Investment Opportunities Centre for Urban Research
FDI diplomacy with Japan at play – The Telegraph, 9 June 2014

Date: 9 June 2014

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New Delhi, June 8: The new Narendra Modi-led government plans to change the way Indian diplomacy is conducted by focusing on what moves the world — money.

With that aim, Modi will look to work his charm on cash-rich Japan for investment and trade. New Delhi is keen to offer strategic engagement and preferential status to Japanese businesses trying to find a second home after China turned costly and at times threatening.
Modi, who’s also being courted by China whose foreign minister Wang Yi is currently here, will be visiting Japan early next month. Japan will be his second state visit after Bhutan.

India, Japan and the US will also hold three-way talks later this month, focusing on foreign direct investment (FDI) and defence ties.

India is likely to offer to Japanese investors enclaves along the Delhi-Mumbai industrial corridor, rollback of retrospective taxation that saw tax demands of $3 billion from companies such as Mitsubishi, preferential treatment in investment-related clearances and regular economic dialogues on the lines of India-US talks. Besides, India is likely to allow FDI in railways, paving the way for an India-Japan joint venture to build a bullet train using the Japanese Shinkansen technology that has been preferred over French and Chinese offers.

The carefully crafted diplomatic move follows a series of visits Modi made to Japan as the chief minister of Gujarat. After Modi won the elections last month, a bout of public bonhomie followed with Abe tweeting, “Great talking to you, Mr Modi. I look forward to welcoming you in Tokyo and further deepening our friendly ties.” The tweet from the usually dour Japanese Prime Minister was unusual. But Abe has long treated Modi as a kindred spirit. Both are ultra-nationalists, committed to making economics the cornerstone of diplomacy.

Modi, as the chief minister of Gujarat, has long been involved in the Japan-funded Delhi-Mumbai corridor as it passes through his home state, Gujarat. Modi hopes the indus- trial zone will draw Japanese investment not only in Gujarat but also in northern and western India.
 
Delhi Mumbai Industrial Corridor Trust to provide Rs 6,000 crore for Dholera, Shendra-Bidkin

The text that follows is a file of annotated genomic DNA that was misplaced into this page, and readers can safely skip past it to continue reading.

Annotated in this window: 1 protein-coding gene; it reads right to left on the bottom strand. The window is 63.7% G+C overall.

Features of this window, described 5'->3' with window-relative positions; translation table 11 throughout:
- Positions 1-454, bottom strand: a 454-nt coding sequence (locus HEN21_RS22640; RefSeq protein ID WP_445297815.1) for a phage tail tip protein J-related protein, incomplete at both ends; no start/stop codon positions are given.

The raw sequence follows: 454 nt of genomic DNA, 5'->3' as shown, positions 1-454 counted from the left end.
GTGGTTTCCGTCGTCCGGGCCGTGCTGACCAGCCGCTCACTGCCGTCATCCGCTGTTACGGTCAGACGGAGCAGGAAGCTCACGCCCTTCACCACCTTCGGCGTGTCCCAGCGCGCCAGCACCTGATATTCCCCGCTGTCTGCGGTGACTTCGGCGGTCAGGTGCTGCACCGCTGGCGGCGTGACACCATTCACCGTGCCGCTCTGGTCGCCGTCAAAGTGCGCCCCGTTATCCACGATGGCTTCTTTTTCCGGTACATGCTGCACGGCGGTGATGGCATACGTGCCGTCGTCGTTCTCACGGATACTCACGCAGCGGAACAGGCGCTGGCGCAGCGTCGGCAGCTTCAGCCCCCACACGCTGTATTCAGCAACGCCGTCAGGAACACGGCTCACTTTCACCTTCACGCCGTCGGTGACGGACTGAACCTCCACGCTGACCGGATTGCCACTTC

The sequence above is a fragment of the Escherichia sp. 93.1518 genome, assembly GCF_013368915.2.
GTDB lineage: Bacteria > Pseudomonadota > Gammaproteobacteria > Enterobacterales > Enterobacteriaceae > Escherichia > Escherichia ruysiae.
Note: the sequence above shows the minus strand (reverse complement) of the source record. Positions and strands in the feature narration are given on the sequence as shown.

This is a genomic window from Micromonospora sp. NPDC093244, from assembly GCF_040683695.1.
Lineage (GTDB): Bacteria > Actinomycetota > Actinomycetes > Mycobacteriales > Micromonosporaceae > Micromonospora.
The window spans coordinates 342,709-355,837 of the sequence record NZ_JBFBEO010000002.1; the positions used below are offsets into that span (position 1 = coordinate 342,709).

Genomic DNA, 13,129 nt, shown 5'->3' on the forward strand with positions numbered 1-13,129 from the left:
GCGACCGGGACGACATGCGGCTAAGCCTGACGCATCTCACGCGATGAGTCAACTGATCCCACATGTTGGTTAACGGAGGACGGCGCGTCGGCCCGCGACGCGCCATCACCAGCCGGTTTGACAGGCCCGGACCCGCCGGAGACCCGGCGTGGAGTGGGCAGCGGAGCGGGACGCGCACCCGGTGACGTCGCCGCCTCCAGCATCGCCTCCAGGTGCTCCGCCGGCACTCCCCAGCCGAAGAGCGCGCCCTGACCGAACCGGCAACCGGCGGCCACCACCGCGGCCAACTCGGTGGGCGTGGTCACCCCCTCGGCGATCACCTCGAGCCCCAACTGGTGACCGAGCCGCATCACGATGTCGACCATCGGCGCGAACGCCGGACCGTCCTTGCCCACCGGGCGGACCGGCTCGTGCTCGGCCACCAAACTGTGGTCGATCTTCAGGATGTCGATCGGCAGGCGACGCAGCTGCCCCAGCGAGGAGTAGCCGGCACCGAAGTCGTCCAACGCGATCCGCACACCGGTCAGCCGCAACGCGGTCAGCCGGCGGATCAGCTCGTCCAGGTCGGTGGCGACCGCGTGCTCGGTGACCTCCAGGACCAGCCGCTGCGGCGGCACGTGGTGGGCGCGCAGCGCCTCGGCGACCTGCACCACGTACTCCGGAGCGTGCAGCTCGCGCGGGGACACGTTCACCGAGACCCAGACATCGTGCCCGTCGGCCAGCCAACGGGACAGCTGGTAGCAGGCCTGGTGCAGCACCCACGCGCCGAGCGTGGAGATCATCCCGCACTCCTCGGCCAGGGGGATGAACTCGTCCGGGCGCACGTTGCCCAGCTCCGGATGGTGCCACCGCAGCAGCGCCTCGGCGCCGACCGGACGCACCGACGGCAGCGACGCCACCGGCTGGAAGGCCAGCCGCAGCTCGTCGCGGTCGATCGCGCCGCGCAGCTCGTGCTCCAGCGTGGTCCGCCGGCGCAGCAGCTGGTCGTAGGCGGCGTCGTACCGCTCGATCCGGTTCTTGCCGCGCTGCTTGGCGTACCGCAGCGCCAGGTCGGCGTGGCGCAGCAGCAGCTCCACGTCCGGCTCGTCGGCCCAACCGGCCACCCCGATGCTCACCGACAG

Date: Jun 5, 2014

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SINGAPORE The Delhi Mumbai Industrial Corridor (DMIC) Trust will provide Rs 3,000 crore each for the launch of trunkinfrastructure in two industrial cities of Dholera and Shendra-Bidkin this year as momentum picks up for the planned mega development.

"We will launch two cities this year and give Rs 3,000 crore each for the development of trunk infrastructure in two cities - Dholera, Gujarat and Shendra-Bidkin, Maharashtra," Talleen Kumar, CEO and Managing Director, DMICDevelopment Corp Ltd, told PTI on the sidelines of the World Cities Summit in Singapore last night. Construction work on the Dholera Special Investment Region Gujarat and Shendra-Bidkin Industrial Park Maharashtra will start early next year, he said. Work at Dholera would begin from a 22 sq km activation zone to expand the industrial region development as part of DMIC in Gujarat, while 32 sq km of land has already been acquired for the Shendra-Bidkin development, he said.

"The DMIC development would bring a new paradigm shift and innovative approach in bringing manufacturing centres with job creation and manufacturing as the key (economic) driver (to India)," he said at the forum.

The DMIC mega development was resonating among investors across the world because it is a unique model for industrialising the economy. Industry observers say that DMIC would attract more than $100 billion in new investments while the value of land in the corridor would multiply manifolds, benefiting land owners and farmers, taking them into manufacturing industries as well as raising the value of the produce from surging industrial demand.
 
The Modi mantra for Real Estate

Date: June 7, 2014

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The realty industry is placing a great deal of hope in the new Narendra Modi government. The NDA made three major promises in its manifesto with direct relevance to the real estate sector. These were the development of 100 new cities; putting a new land use policy in place; and planning for low-cost housing.

The industry can expect revitalised funding, with FDI in real estate expected to get a lift. Global investors appear optimistic. The urban development ministry is expected to allow foreign investment up to 49 per cent, free of all conditions.